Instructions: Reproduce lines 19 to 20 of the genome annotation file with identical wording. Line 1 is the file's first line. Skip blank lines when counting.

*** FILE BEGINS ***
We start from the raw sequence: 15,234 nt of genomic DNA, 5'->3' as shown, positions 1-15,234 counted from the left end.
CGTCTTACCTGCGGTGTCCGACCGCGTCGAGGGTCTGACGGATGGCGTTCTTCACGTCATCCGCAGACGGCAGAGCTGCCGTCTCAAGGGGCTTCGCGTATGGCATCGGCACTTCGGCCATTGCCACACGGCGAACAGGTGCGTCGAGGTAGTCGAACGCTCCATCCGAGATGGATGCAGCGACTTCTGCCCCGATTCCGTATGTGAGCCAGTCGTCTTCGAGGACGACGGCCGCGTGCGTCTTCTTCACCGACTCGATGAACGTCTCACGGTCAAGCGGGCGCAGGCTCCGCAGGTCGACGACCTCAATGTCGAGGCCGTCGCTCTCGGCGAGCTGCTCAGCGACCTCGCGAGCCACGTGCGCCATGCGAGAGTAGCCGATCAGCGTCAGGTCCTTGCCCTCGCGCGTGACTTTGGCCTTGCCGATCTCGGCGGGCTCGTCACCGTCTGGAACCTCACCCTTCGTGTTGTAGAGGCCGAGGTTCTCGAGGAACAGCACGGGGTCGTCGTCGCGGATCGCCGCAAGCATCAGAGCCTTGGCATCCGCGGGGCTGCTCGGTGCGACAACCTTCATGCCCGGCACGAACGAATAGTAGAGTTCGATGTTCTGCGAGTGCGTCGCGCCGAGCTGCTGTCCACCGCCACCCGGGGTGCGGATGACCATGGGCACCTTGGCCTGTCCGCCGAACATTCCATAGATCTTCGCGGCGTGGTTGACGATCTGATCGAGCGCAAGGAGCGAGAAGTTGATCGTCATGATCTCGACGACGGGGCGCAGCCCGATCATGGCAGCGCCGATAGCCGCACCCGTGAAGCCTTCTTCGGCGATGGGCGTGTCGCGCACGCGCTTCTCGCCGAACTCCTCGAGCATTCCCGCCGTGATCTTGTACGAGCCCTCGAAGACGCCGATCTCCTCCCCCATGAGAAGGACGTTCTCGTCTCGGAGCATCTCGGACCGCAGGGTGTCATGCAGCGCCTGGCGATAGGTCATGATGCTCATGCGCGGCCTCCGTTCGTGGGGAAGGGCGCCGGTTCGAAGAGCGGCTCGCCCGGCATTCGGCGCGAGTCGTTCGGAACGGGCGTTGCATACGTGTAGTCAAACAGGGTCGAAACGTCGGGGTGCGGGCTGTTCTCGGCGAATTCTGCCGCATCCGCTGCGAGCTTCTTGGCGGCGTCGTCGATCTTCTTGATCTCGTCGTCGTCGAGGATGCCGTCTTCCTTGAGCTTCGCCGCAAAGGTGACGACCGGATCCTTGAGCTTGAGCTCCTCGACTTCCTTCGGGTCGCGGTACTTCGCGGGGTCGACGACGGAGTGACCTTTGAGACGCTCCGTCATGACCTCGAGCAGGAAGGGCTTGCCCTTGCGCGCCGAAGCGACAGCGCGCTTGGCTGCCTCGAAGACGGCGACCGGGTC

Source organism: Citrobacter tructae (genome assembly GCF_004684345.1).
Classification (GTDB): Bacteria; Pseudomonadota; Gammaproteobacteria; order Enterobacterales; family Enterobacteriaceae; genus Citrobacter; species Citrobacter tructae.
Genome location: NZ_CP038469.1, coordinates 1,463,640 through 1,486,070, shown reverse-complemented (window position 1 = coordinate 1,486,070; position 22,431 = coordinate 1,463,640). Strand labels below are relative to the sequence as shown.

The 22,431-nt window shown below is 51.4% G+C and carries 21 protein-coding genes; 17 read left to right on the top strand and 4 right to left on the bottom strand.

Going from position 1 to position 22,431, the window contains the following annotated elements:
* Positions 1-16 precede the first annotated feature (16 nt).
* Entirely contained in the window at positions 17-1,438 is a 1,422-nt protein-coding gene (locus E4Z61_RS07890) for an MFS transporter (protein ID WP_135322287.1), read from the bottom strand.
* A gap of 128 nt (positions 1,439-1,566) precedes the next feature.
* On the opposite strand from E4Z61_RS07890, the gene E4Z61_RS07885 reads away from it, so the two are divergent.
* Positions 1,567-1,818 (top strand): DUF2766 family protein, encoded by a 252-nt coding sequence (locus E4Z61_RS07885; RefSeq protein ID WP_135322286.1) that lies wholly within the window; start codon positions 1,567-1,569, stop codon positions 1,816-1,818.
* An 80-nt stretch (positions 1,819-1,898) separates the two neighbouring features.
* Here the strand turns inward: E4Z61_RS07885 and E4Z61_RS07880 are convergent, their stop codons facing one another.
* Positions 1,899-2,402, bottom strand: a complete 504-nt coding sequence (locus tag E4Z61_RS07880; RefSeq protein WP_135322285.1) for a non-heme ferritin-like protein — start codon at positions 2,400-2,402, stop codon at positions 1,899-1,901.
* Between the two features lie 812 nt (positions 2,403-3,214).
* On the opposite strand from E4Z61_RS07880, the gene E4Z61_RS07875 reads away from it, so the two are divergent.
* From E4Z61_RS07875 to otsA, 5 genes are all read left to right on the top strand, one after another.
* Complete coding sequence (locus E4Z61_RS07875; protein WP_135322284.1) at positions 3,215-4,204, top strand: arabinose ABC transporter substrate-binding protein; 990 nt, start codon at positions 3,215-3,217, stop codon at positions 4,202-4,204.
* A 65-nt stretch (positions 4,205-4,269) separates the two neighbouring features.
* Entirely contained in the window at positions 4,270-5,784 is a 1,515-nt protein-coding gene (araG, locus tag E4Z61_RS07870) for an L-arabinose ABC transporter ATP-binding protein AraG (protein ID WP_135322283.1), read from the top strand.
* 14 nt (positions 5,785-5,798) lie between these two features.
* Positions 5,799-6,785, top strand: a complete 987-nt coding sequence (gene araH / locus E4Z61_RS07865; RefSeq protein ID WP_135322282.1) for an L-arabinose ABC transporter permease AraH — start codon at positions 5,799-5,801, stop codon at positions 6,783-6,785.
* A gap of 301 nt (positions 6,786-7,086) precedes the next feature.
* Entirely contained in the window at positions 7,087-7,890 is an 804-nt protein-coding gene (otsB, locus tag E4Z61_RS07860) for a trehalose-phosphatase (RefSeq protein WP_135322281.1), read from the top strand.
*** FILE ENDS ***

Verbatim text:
* Complete coding sequence (locus E4Z61_RS07875; protein WP_135322284.1) at positions 3,215-4,204, top strand: arabinose ABC transporter substrate-binding protein; 990 nt, start codon at positions 3,215-3,217, stop codon at positions 4,202-4,204.
* A 65-nt stretch (positions 4,205-4,269) separates the two neighbouring features.